A former Guantanamo detainee has disappeared after returning to Yemen, according to his family

Abdul Qader Al Muzaffari He was a young physician assistant who dreamed of becoming a doctor. No one could have imagined that at the age of twenty-five, he would be imprisoned for the next two decades, first by the United States, and then by the United Arab Emirates. Like many innocent Muslim men caught in the CIA nets right after 9/11, Muzaffari was kidnapped by US forces in Pakistan and flown, hooded and handcuffed, to the Guantanamo Bay prison. Held indefinitely as a suspected member of Al Qaeda, he has watched his future slip from our hands inside America’s most shameful prison. As one of the first Guantánamo detainees, he was tortured during interrogation and held for 14 years.

In 2016, with new hope that his ordeal might be over, Muzaffari was released and with him 14 more detainees. His homeland, Yemen, was too unstable to return to, but the UAE promised rehabilitation and resettlement. The third-state agreement, negotiated by the State Department, came as President Barack Obama’s early decision to close the notorious prison came to the end of his tenure.

But instead of showing Al-Mudhafari and his Yemeni colleague, Transfers An opportunity to recover from years of abuse, the UAE has imprisoned them – a move the Trump administration has ignored. One year of detention was extended to five years, with no contact with the outside world allowed. Lawyers relayed to Al-Dhafri’s family that he was deteriorating in solitary confinement. After pressure from lawyers and the media, Muzaffari and others They were finally released from custody in the UAE last month and handed over to the care of their families. Advocates had sought in vain to transfer former Guantanamo detainees to a safe third country such as Oman or Qatar, warning against returning to Yemen – a country embroiled in civil war, suffering the world’s worst humanitarian crisis.

After his imprisonment in the United Arab Emirates, severely mentally disturbed Muzaffari is no longer the same man his family spoke to at Guantanamo. Amin Al-Mudhafari, a brother who lives outside Yemen, told The Intercept that it was not possible to identify his immediate family members in Yemen at all. He accused them of being Emiratis deceiving him. He refused to talk to anyone and became agitated and afraid when approached. Tasib al-Mudhafari was the only way the UAE security forces could persuade him to leave their base in Mukalla, a seaport in Yemen, and return to the capital with his brother and uncle.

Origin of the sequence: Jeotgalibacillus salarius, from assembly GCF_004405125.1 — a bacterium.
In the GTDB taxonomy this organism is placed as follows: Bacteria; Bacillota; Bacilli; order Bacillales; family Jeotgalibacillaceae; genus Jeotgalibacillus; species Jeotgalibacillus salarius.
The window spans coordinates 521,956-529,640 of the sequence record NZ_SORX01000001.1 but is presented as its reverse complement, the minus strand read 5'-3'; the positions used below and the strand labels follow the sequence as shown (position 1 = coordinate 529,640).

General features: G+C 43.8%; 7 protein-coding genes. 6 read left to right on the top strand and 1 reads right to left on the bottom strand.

On November 11, Muzaffari asked to leave the house for the first time since arriving at his family’s home. While he was accompanied by his family in the streets of the capital, Sana’a, Al-Mudhafari withdrew. Panicked, the family had no idea what had happened until an acquaintance confirmed their fears: He was arrested by Houthi militia members at a checkpoint.

“We do not know where he was detained.”

Amin said his disappearance stunned the family. After a two-decade fight for his release, one of his sisters is still in shock, and an older brother is taken to the hospital, where he stayed for days after hearing the news. (The Intercept is withholding the names of some members of the Muzaffari family, who fear persecution and reprisals for speaking to the media from their country of residence.)

Muzaffari has been detained since then at an unknown location. “He is hidden and he is not allowed to meet him,” Amin said via WhatsApp. “We do not know where he was detained.” In Yemen, cases of torture and disappearances within prison networks are frequent. The existence of secret prisons run by the Emirates, where Yemeni detainees are subjected to torture and US interrogation, well documented by the Associated Press and a Yemeni human rights lawyer Huda al-Sarari. The Houthis, the government of Yemeni President Abd Rabbuh Mansour Hadi and other warring parties have done so everyone They are accused of running their own secret prisons to torture.

Abd al-Rahman Berman, a Yemeni human rights lawyer and executive director of the American Center for Justice, who worked to coordinate the Yemeni transfer, was not surprised by Mudhafari’s arrest. “Some of his returning comrades may be subject to kidnapping and enforced disappearance, especially since Yemen is in a state of war and chaos,” Barman told The Intercept in Arabic. Berman added that “most of the returning men belong to areas controlled by armed groups that do not respect the law and human rights,” referring to the UAE-backed Houthis. Southern Transitional Council.